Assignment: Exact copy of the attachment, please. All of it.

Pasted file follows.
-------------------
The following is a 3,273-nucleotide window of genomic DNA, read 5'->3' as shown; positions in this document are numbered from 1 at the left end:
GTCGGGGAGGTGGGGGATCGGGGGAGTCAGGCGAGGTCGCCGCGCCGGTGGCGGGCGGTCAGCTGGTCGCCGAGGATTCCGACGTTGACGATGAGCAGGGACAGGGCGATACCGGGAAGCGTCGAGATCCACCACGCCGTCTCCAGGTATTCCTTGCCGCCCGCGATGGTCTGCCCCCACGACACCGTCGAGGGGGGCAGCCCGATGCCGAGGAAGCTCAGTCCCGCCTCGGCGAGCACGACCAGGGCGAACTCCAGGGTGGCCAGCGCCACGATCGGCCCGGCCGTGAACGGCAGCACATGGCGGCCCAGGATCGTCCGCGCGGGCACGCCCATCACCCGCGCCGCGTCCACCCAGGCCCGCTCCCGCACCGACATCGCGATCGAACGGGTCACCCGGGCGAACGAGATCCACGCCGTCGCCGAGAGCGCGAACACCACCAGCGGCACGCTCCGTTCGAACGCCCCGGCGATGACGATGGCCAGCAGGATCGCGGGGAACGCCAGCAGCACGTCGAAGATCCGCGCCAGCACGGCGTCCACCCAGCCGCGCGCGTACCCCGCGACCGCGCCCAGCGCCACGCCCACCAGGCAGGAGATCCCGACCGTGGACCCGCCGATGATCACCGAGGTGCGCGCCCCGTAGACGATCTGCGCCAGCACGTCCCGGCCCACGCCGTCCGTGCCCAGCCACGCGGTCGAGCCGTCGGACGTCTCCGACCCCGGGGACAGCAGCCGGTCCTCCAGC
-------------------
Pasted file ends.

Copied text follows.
The following is a 3,273-nucleotide window of genomic DNA, read 5'->3' as shown; positions in this document are numbered from 1 at the left end:
GTCGGGGAGGTGGGGGATCGGGGGAGTCAGGCGAGGTCGCCGCGCCGGTGGCGGGCGGTCAGCTGGTCGCCGAGGATTCCGACGTTGACGATGAGCAGGGACAGGGCGATACCGGGAAGCGTCGAGATCCACCACGCCGTCTCCAGGTATTCCTTGCCGCCCGCGATGGTCTGCCCCCACGACACCGTCGAGGGGGGCAGCCCGATGCCGAGGAAGCTCAGTCCCGCCTCGGCGAGCACGACCAGGGCGAACTCCAGGGTGGCCAGCGCCACGATCGGCCCGGCCGTGAACGGCAGCACATGGCGGCCCAGGATCGTCCGCGCGGGCACGCCCATCACCCGCGCCGCGTCCACCCAGGCCCGCTCCCGCACCGACATCGCGATCGAACGGGTCACCCGGGCGAACGAGATCCACGCCGTCGCCGAGAGCGCGAACACCACCAGCGGCACGCTCCGTTCGAACGCCCCGGCGATGACGATGGCCAGCAGGATCGCGGGGAACGCCAGCAGCACGTCGAAGATCCGCGCCAGCACGGCGTCCACCCAGCCGCGCGCGTACCCCGCGACCGCGCCCAGCGCCACGCCCACCAGGCAGGAGATCCCGACCGTGGACCCGCCGATGATCACCGAGGTGCGCGCCCCGTAGACGATCTGCGCCAGCACGTCCCGGCCCACGCCGTCCGTGCCCAGCCACGCGGTCGAGCCGTCGGACGTCTCCGACCCCGGGGACAGCAGCCGGTCCTCCAGC